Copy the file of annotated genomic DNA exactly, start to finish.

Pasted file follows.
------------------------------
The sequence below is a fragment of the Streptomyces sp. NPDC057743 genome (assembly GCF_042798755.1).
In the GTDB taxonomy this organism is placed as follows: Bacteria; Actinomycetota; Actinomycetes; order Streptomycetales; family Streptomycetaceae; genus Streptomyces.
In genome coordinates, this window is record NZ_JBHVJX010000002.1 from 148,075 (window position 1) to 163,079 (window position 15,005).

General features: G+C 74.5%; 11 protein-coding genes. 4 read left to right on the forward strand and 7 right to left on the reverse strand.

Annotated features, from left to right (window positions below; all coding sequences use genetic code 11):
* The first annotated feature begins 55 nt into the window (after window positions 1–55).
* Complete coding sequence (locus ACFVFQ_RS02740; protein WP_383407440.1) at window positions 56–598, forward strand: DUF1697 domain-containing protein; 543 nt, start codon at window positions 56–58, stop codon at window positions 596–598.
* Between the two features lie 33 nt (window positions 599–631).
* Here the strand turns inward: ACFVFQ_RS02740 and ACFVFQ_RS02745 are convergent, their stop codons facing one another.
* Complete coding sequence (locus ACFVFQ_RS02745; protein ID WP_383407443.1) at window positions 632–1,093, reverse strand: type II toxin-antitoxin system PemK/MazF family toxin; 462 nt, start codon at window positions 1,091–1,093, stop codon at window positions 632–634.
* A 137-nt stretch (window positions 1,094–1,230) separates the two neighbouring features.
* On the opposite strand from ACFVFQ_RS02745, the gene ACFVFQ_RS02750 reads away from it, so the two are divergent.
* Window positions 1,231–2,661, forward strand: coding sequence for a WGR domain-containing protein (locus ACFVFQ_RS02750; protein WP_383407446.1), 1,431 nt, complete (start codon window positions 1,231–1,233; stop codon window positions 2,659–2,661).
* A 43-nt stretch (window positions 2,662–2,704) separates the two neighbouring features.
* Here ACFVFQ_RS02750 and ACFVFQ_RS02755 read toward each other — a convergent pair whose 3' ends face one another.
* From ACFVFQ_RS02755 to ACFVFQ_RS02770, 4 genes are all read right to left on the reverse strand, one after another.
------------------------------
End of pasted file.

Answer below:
The sequence below is a fragment of the Streptomyces sp. NPDC057743 genome (assembly GCF_042798755.1).
In the GTDB taxonomy this organism is placed as follows: Bacteria; Actinomycetota; Actinomycetes; order Streptomycetales; family Streptomycetaceae; genus Streptomyces.
In genome coordinates, this window is record NZ_JBHVJX010000002.1 from 148,075 (window position 1) to 163,079 (window position 15,005).

General features: G+C 74.5%; 11 protein-coding genes. 4 read left to right on the forward strand and 7 right to left on the reverse strand.

Annotated features, from left to right (window positions below; all coding sequences use genetic code 11):
* The first annotated feature begins 55 nt into the window (after window positions 1–55).
* Complete coding sequence (locus ACFVFQ_RS02740; protein WP_383407440.1) at window positions 56–598, forward strand: DUF1697 domain-containing protein; 543 nt, start codon at window positions 56–58, stop codon at window positions 596–598.
* Between the two features lie 33 nt (window positions 599–631).
* Here the strand turns inward: ACFVFQ_RS02740 and ACFVFQ_RS02745 are convergent, their stop codons facing one another.
* Complete coding sequence (locus ACFVFQ_RS02745; protein ID WP_383407443.1) at window positions 632–1,093, reverse strand: type II toxin-antitoxin system PemK/MazF family toxin; 462 nt, start codon at window positions 1,091–1,093, stop codon at window positions 632–634.
* A 137-nt stretch (window positions 1,094–1,230) separates the two neighbouring features.
* On the opposite strand from ACFVFQ_RS02745, the gene ACFVFQ_RS02750 reads away from it, so the two are divergent.
* Window positions 1,231–2,661, forward strand: coding sequence for a WGR domain-containing protein (locus ACFVFQ_RS02750; protein WP_383407446.1), 1,431 nt, complete (start codon window positions 1,231–1,233; stop codon window positions 2,659–2,661).
* A 43-nt stretch (window positions 2,662–2,704) separates the two neighbouring features.
* Here ACFVFQ_RS02750 and ACFVFQ_RS02755 read toward each other — a convergent pair whose 3' ends face one another.
* From ACFVFQ_RS02755 to ACFVFQ_RS02770, 4 genes are all read right to left on the reverse strand, one after another.